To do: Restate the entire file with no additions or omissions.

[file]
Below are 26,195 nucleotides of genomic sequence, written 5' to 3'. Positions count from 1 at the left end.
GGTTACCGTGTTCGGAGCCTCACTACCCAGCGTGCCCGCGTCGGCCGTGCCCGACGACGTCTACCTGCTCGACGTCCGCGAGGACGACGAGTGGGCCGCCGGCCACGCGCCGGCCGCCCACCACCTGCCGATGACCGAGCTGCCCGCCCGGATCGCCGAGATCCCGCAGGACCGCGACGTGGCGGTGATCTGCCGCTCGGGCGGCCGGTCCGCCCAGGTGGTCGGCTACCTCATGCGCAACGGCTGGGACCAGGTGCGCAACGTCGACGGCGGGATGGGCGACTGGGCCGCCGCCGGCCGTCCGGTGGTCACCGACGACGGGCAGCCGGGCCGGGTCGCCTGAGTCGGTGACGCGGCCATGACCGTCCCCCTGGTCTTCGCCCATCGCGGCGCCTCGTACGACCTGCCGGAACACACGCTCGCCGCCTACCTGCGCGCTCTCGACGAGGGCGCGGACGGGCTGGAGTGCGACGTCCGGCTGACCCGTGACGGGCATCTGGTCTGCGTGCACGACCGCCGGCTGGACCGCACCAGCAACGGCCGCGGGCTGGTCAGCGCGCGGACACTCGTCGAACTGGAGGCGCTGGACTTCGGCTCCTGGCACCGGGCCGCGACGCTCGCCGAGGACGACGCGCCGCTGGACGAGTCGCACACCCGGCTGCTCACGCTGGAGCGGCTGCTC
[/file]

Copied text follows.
Below are 26,195 nucleotides of genomic sequence, written 5' to 3'. Positions count from 1 at the left end.
GGTTACCGTGTTCGGAGCCTCACTACCCAGCGTGCCCGCGTCGGCCGTGCCCGACGACGTCTACCTGCTCGACGTCCGCGAGGACGACGAGTGGGCCGCCGGCCACGCGCCGGCCGCCCACCACCTGCCGATGACCGAGCTGCCCGCCCGGATCGCCGAGATCCCGCAGGACCGCGACGTGGCGGTGATCTGCCGCTCGGGCGGCCGGTCCGCCCAGGTGGTCGGCTACCTCATGCGCAACGGCTGGGACCAGGTGCGCAACGTCGACGGCGGGATGGGCGACTGGGCCGCCGCCGGCCGTCCGGTGGTCACCGACGACGGGCAGCCGGGCCGGGTCGCCTGAGTCGGTGACGCGGCCATGACCGTCCCCCTGGTCTTCGCCCATCGCGGCGCCTCGTACGACCTGCCGGAACACACGCTCGCCGCCTACCTGCGCGCTCTCGACGAGGGCGCGGACGGGCTGGAGTGCGACGTCCGGCTGACCCGTGACGGGCATCTGGTCTGCGTGCACGACCGCCGGCTGGACCGCACCAGCAACGGCCGCGGGCTGGTCAGCGCGCGGACACTCGTCGAACTGGAGGCGCTGGACTTCGGCTCCTGGCACCGGGCCGCGACGCTCGCCGAGGACGACGCGCCGCTGGACGAGTCGCACACCCGGCTGCTCACGCTGGAGCGGCTGCTC